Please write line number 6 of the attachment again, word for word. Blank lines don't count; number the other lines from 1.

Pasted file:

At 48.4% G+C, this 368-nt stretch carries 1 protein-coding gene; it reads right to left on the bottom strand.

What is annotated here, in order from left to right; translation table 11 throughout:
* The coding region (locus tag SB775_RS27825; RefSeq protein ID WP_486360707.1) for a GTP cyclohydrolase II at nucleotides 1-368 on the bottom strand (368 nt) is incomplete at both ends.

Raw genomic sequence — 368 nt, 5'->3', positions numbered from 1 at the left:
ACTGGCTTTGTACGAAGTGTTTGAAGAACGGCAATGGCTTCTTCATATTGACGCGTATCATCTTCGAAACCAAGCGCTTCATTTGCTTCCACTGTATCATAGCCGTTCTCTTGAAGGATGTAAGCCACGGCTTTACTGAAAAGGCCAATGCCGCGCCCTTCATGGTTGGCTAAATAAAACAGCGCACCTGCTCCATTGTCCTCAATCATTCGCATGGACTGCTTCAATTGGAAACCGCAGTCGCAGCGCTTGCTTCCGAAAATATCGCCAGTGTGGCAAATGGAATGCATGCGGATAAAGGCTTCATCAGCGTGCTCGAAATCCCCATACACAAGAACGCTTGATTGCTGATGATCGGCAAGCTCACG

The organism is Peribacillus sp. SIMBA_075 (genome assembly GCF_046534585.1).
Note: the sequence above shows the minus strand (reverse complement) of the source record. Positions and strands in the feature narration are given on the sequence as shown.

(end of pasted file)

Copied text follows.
The organism is Peribacillus sp. SIMBA_075 (genome assembly GCF_046534585.1).